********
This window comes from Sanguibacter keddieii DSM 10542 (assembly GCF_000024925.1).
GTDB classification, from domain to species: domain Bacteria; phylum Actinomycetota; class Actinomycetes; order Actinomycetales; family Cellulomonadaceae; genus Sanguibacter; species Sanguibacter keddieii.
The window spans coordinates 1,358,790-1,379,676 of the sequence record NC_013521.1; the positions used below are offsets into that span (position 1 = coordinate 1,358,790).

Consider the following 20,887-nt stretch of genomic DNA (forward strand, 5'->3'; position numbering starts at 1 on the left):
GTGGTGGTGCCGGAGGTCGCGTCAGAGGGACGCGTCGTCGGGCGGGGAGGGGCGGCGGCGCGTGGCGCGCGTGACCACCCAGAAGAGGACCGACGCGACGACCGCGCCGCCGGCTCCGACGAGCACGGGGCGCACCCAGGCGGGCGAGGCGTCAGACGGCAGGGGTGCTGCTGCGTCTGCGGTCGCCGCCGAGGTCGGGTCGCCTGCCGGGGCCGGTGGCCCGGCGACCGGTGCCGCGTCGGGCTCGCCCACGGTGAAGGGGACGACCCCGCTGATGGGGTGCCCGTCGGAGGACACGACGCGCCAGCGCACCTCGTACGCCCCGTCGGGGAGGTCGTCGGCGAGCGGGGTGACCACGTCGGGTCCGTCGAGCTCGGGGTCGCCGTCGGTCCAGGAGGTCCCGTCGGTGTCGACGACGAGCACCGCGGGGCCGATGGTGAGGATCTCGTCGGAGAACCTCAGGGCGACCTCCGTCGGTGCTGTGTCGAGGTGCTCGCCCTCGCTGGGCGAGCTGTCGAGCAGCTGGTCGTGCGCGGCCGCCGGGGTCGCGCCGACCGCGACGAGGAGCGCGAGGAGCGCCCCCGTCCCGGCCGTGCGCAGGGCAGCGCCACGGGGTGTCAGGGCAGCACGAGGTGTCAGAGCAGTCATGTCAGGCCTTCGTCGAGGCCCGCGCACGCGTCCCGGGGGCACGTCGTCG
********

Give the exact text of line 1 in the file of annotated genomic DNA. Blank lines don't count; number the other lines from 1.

This window comes from Sanguibacter keddieii DSM 10542 (assembly GCF_000024925.1).